Things could seem fairly grim to almost anyone trying to stumble through this new century. Somebody always walking into a schoolhouse with a gun, someone always bombing someone else, shooting someone else.
- A cop probably feels things are middling dangerous for cops, feels things have gotten out of hand, feels threatened.
- Store employees fearing their bosses, merchants fearing their employees, all of them fearing the dangerous potential of every customer.
- Politicians fearing the opposing party, fearing the voters, fearing the prez.
- Gang bangers fearing opposing gang bangers, fearing the cops, fearing their brother gang members knowing they’ll sell them out for a plea-bargain in a minute if faced with a long-term sentence.
- Druggies fearing the dealers, fearing the cops, fearing the high cost of a habit, fearing other druggies, fearing their families, fearing do-gooder mammas and sisters and angry wives who might give them to the cops ‘for their own good’ after a long series of attempts to kick that didn’t work.
- Christians fearing Muslims, Muslims fearing Christians, everyone fearing what the price sign above the gas pump’s going to show the day after the November election.
- Single women fearing they’ll grow old without a man, married people fearing they’ll lose their partners to disease, to war, to accidents, to infidelity, to abuse.
- Everyone fearing for the kids, for their safety, their increasingly brainless approaches to reality, for their futures.
- Everyone watching the television screen, everyone shaking his head with the latest thing happened somewhere.
We’re in one of those niches in human history during which mass hysteria prevails. An erosion of faith, a lapse of memory as a result of the bombardment of news submerging the mass-consciousness into the goldfish bowl of NOW.
The reality is that things aren’t worse now than they’ve ever been.
Death still comes one-to-the-customer.
Kids, cops, gang bangers, birds, whales, baby seals, druggies, Christians, Muslims, every living creature is going to cross the finish line, same as they always have.
People aren’t killing one another more frequently than they’ve ever done. They’re doing it about the same amount as they always have. Killing and stomping one another, enslaving one another, robbing one another, invading one another.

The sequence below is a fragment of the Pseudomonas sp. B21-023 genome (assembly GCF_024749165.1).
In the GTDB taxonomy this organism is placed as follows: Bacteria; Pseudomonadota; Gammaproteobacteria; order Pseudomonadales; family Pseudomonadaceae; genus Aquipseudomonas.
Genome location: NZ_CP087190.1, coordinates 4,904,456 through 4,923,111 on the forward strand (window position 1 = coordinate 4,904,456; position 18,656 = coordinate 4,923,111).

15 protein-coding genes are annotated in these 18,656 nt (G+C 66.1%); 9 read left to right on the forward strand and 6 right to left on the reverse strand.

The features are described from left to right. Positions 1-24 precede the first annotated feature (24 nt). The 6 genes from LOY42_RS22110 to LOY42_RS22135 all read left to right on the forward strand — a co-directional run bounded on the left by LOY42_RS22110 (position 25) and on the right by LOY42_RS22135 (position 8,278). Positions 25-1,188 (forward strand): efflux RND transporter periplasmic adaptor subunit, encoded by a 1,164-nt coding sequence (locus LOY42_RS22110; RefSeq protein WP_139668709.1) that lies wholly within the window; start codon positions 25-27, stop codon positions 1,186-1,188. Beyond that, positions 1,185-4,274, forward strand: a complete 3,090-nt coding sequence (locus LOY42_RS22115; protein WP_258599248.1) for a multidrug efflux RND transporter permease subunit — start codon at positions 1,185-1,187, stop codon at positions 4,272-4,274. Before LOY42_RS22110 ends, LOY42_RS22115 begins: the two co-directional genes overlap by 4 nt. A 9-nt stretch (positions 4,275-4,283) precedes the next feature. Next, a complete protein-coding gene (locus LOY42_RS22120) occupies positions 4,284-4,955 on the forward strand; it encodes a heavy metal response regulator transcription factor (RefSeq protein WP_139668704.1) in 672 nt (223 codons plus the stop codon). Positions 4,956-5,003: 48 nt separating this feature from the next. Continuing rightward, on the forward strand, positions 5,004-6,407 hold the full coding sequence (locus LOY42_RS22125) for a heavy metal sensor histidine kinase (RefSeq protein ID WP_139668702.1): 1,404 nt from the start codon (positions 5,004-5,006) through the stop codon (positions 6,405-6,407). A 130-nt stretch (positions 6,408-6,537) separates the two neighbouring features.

Life’s a tough gig if we forget we’re going to die. It always has been.
The challenge to man has always been putting himself above all that. The courage to accept he/she will die, the kids will die, their kids will die.
The challenge is in the courage of acceptance, of distancing the self from the daily events creating the illusion death is somehow foreign, unnatural. Tragic.
The challenge lies in living in the knowledge we’re going to die while behaving as though we aren’t. In the courage to transcend the inevitability and allow ourselves to understand those other folks, the kid-killers, the gang bangers, the druggies, the cops, the government goons, the Christians and Muslims, the sheeple, all of them are just the same as us. All stumbling around trying to get through this life.
The challenge lies in forgiving them for forgetting, forgiving ourselves for forgetting, we’re going to die and submerging ourselves in fear and brother hate.
The challenge lies in transcending the forgiveness enough to be grateful for the moments, every one of them, between the crying and the dying. Grateful for the pain, the hardship, the loss, and the spiritual growth potential.
The challenge of acceptance that it ain’t all flowers and honey, never has been, never was supposed to be. That this life isn’t about what happens across the ocean, in Washington, in the crack-house down the block, or in the next bedroom where the kids are sleeping.
This life is about this side of the ocean, this city, this block, this house, this bedroom, right there where you are sleeping.
The impression you are making in that mattress, that pillow is where the minutes are ticking away, that’s where opportunities to become something better are located somewhere in a flash of life and time that’s ticking, ticking, ticking, trickling sand into the bottom of the glass.
The courage to repudiate the mind-games of others.
Others shouting to you that where someone else dies matters. Others demanding you pretend you won’t have to die, if you hire more cops, hand more of your personal decision-making over to the government, watch more television, put more people in prison, send the army off to stomp bad guys somewhere.
Ignoring the cowards whispering if you avoid different ingredients in your food, buy the latest health miracle and don’t breathe second-hand smoke you won’t have to die.
That’s the challenge. Same as it’s always been.
Four Sacred Mountains- R. Carlos Nakai (Song for the Morning Star)